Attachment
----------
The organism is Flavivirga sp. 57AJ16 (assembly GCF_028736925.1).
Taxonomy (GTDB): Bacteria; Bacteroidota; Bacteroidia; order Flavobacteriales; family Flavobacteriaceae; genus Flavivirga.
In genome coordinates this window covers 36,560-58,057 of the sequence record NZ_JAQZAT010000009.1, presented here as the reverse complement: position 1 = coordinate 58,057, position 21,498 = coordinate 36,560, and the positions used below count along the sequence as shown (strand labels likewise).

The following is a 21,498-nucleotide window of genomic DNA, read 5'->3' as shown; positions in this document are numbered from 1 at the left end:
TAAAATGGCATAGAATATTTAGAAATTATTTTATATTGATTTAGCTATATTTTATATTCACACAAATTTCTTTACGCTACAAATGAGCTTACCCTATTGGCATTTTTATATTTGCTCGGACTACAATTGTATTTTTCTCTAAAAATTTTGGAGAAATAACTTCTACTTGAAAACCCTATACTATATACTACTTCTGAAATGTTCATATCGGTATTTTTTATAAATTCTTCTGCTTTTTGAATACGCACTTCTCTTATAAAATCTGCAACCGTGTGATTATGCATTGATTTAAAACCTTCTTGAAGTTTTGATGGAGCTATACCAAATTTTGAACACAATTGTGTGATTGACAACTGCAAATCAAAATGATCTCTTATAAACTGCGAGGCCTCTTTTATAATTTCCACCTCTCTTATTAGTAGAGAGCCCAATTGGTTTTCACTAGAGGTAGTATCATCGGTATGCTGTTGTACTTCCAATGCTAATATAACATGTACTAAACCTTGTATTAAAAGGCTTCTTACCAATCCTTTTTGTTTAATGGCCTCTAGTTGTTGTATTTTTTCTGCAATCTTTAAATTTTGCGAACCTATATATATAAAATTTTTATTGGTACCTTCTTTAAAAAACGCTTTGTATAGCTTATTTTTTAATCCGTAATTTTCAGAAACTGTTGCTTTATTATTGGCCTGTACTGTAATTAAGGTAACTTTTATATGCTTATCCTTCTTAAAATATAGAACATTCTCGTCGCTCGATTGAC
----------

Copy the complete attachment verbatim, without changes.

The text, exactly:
The organism is Flavivirga sp. 57AJ16 (assembly GCF_028736925.1).
Taxonomy (GTDB): Bacteria; Bacteroidota; Bacteroidia; order Flavobacteriales; family Flavobacteriaceae; genus Flavivirga.
In genome coordinates this window covers 36,560-58,057 of the sequence record NZ_JAQZAT010000009.1, presented here as the reverse complement: position 1 = coordinate 58,057, position 21,498 = coordinate 36,560, and the positions used below count along the sequence as shown (strand labels likewise).

The following is a 21,498-nucleotide window of genomic DNA, read 5'->3' as shown; positions in this document are numbered from 1 at the left end:
TAAAATGGCATAGAATATTTAGAAATTATTTTATATTGATTTAGCTATATTTTATATTCACACAAATTTCTTTACGCTACAAATGAGCTTACCCTATTGGCATTTTTATATTTGCTCGGACTACAATTGTATTTTTCTCTAAAAATTTTGGAGAAATAACTTCTACTTGAAAACCCTATACTATATACTACTTCTGAAATGTTCATATCGGTATTTTTTATAAATTCTTCTGCTTTTTGAATACGCACTTCTCTTATAAAATCTGCAACCGTGTGATTATGCATTGATTTAAAACCTTCTTGAAGTTTTGATGGAGCTATACCAAATTTTGAACACAATTGTGTGATTGACAACTGCAAATCAAAATGATCTCTTATAAACTGCGAGGCCTCTTTTATAATTTCCACCTCTCTTATTAGTAGAGAGCCCAATTGGTTTTCACTAGAGGTAGTATCATCGGTATGCTGTTGTACTTCCAATGCTAATATAACATGTACTAAACCTTGTATTAAAAGGCTTCTTACCAATCCTTTTTGTTTAATGGCCTCTAGTTGTTGTATTTTTTCTGCAATCTTTAAATTTTGCGAACCTATATATATAAAATTTTTATTGGTACCTTCTTTAAAAAACGCTTTGTATAGCTTATTTTTTAATCCGTAATTTTCAGAAACTGTTGCTTTATTATTGGCCTGTACTGTAATTAAGGTAACTTTTATATGCTTATCCTTCTTAAAATATAGAACATTCTCGTCGCTCGATTGAC